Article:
A woman requested her pathology slides for use in a second opinion. The hospital refused and continued to refuse for 18 months. During this time the woman had rectal bleeding and pain, depression and treatment with anti-depressants. The woman sued for emotional distress and the trial court allowed a motion for summary judgment for the hospital. The appeals court allowed the case to proceed for emotional distress, which includes outrageous conduct. I do not understand the mentality of the hospital to refuse to turn over the slides, unless they were read wrong and are facing a large malpractice suit as well. I would urge that hospital to replace their legal counsel if they recommended the hospital's action.
Humana v Erdely
A patient sued her physician and HMO for malpractice, vicarious liability and negligent hiring. She requested production and trial court agreed with the production of the HMO application to join the HMO. The District Court quashed the request stating the Florida peer review law applied to HMOs and the application is part of peer review and privileged.
Ford v Norton
The California Court of Appeals in a recent decision has stated that psychiatrists are exempt from liability for early discharge on an involuntary hold but psychologists are not. The case involved a patient on a 5152 involuntary hold who was discharged early from the hospital after an examination by a psychologist and a discussion by the psychologist with a psychiatrist. The psychologist signed the discharge order. The patient went home and stabbed his roommate, who sued. The court stated that the Letterman Petris Short (LPS) Act specifically let only psychiatrists off the hook if a patient on a 5152 hold is given an early out and harms another.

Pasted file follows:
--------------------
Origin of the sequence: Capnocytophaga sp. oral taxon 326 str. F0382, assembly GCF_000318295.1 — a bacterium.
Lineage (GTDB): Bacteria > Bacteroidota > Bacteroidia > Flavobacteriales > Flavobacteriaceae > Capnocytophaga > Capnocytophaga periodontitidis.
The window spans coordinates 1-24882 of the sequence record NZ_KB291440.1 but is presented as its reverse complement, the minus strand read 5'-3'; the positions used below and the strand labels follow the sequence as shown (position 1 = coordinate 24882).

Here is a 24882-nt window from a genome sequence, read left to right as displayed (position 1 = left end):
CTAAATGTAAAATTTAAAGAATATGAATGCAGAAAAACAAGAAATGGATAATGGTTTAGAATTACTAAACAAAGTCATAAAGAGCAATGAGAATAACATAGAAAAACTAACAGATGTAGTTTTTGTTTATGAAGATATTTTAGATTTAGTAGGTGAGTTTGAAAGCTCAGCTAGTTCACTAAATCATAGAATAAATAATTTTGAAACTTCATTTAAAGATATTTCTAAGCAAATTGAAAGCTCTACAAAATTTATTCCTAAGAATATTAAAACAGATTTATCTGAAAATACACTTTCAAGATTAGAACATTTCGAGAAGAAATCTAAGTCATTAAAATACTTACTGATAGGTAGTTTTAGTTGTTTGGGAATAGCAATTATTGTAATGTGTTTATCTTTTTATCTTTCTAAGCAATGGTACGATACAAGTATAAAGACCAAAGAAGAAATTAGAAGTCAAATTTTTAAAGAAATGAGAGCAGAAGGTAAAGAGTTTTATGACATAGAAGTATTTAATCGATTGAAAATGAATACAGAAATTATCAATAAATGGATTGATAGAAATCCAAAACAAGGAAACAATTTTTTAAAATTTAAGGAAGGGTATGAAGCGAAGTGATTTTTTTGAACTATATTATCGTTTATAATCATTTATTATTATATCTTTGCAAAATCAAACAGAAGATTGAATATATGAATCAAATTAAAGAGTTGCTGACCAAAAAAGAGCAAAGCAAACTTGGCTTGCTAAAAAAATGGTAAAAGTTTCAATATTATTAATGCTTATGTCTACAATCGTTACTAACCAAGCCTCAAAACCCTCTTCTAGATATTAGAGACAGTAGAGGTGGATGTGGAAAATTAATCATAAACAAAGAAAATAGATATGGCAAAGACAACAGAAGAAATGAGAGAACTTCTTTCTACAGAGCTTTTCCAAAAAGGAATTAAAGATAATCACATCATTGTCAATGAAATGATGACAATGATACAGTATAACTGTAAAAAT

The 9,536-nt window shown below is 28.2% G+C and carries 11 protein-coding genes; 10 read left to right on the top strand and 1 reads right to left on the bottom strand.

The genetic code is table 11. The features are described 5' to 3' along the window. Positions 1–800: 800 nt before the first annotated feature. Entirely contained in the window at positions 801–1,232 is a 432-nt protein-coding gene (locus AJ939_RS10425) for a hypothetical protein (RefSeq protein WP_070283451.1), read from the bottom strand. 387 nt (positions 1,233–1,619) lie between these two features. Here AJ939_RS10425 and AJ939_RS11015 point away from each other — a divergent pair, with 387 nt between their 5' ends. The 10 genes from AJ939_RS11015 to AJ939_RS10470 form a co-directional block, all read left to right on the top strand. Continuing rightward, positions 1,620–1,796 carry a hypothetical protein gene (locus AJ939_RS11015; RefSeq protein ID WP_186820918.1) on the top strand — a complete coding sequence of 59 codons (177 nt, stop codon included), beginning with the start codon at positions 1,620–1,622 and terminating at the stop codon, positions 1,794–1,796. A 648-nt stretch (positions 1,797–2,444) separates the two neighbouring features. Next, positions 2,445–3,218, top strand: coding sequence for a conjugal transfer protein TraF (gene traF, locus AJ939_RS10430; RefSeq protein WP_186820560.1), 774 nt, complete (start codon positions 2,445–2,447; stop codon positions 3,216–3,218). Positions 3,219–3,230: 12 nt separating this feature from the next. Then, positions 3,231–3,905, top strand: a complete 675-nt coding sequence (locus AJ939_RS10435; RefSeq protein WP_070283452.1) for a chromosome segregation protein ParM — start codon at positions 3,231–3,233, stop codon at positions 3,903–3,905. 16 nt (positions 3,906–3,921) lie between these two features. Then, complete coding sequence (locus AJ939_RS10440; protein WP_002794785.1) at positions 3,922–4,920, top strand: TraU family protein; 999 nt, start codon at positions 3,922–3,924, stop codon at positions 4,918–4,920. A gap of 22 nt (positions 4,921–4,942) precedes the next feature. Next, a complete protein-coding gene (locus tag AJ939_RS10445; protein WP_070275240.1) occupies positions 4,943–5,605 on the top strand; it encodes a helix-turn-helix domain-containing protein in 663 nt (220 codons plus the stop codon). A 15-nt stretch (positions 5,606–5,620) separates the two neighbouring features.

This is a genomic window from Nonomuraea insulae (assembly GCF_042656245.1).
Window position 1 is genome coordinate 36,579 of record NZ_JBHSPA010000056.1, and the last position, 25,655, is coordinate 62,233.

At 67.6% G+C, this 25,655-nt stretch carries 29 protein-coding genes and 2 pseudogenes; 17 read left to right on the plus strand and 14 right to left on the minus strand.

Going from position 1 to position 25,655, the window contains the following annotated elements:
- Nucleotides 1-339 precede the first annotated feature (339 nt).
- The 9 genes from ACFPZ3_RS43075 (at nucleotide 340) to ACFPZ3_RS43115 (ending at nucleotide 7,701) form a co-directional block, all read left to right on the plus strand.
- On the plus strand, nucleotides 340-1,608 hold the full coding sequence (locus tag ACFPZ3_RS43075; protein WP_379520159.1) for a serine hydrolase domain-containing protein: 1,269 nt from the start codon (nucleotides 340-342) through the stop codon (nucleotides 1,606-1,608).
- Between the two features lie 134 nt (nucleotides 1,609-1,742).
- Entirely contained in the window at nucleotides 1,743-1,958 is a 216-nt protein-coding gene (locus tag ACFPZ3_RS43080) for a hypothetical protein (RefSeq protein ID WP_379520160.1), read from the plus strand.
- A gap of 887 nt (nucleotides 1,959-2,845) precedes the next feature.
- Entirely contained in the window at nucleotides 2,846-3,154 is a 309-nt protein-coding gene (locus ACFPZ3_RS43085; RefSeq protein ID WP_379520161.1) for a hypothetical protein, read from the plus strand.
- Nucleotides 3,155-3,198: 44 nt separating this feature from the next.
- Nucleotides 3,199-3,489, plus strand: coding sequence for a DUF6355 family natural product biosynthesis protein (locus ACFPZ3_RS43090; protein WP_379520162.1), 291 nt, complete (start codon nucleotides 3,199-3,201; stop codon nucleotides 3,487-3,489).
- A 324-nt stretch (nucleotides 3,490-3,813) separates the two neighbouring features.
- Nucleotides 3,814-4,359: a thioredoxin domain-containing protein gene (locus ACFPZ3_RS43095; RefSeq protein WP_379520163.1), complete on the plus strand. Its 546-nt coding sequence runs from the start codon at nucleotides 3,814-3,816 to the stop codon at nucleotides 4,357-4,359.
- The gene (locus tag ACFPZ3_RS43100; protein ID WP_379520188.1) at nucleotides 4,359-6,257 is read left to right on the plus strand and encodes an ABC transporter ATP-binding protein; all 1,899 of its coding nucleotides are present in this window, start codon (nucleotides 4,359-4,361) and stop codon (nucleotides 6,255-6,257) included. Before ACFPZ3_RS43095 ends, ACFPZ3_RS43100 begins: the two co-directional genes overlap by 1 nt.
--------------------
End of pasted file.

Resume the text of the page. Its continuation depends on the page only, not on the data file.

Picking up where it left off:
Haceesa v Northern Navajo
A federal judge awarded the estate of the deceased $2.1 million for a missed diagnosis of Hantavirus. The patient was seen by a nurse practitioner who diagnosed the flu even after being trained that those symptoms may be early symptoms of the deadly disease. The large amount, about three times the allowed amount, is because the New Mexico tort reform laws only cover physicians. Top
Covenant Care v Superior Ct.
The family of a patient that died in a nursing home filed for negligent care. Two years later they amended their complaint for willful misconduct, elder abuse and sought punitive damages. The trial court allowed the amended plea and Covenant appealed. The appeals court ruled that even though the statute of limitations for negligence is two years, this does not apply to elder abuse just because the defendant happens to be a health care provider.